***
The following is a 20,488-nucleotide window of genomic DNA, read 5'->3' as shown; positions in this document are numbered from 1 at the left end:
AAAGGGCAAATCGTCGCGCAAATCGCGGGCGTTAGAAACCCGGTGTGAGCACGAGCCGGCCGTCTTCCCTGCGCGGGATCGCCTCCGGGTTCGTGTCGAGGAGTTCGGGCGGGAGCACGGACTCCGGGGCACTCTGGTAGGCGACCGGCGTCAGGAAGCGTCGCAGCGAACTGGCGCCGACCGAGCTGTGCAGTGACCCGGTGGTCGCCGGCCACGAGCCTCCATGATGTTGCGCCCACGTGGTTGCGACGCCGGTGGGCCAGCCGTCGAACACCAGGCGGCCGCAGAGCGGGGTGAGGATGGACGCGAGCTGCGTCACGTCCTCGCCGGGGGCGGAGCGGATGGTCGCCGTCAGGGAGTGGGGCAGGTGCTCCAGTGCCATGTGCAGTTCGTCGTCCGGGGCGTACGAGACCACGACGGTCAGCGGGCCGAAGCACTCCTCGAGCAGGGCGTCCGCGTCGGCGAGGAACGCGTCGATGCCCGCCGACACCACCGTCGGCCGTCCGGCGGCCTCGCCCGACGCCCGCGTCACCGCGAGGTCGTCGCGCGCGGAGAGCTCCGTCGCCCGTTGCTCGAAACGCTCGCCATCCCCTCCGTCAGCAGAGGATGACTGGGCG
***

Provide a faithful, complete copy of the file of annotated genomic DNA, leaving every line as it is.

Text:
The following is a 20,488-nucleotide window of genomic DNA, read 5'->3' as shown; positions in this document are numbered from 1 at the left end:
AAAGGGCAAATCGTCGCGCAAATCGCGGGCGTTAGAAACCCGGTGTGAGCACGAGCCGGCCGTCTTCCCTGCGCGGGATCGCCTCCGGGTTCGTGTCGAGGAGTTCGGGCGGGAGCACGGACTCCGGGGCACTCTGGTAGGCGACCGGCGTCAGGAAGCGTCGCAGCGAACTGGCGCCGACCGAGCTGTGCAGTGACCCGGTGGTCGCCGGCCACGAGCCTCCATGATGTTGCGCCCACGTGGTTGCGACGCCGGTGGGCCAGCCGTCGAACACCAGGCGGCCGCAGAGCGGGGTGAGGATGGACGCGAGCTGCGTCACGTCCTCGCCGGGGGCGGAGCGGATGGTCGCCGTCAGGGAGTGGGGCAGGTGCTCCAGTGCCATGTGCAGTTCGTCGTCCGGGGCGTACGAGACCACGACGGTCAGCGGGCCGAAGCACTCCTCGAGCAGGGCGTCCGCGTCGGCGAGGAACGCGTCGATGCCCGCCGACACCACCGTCGGCCGTCCGGCGGCCTCGCCCGACGCCCGCGTCACCGCGAGGTCGTCGCGCGCGGAGAGCTCCGTCGCCCGTTGCTCGAAACGCTCGCCATCCCCTCCGTCAGCAGAGGATGACTGGGCG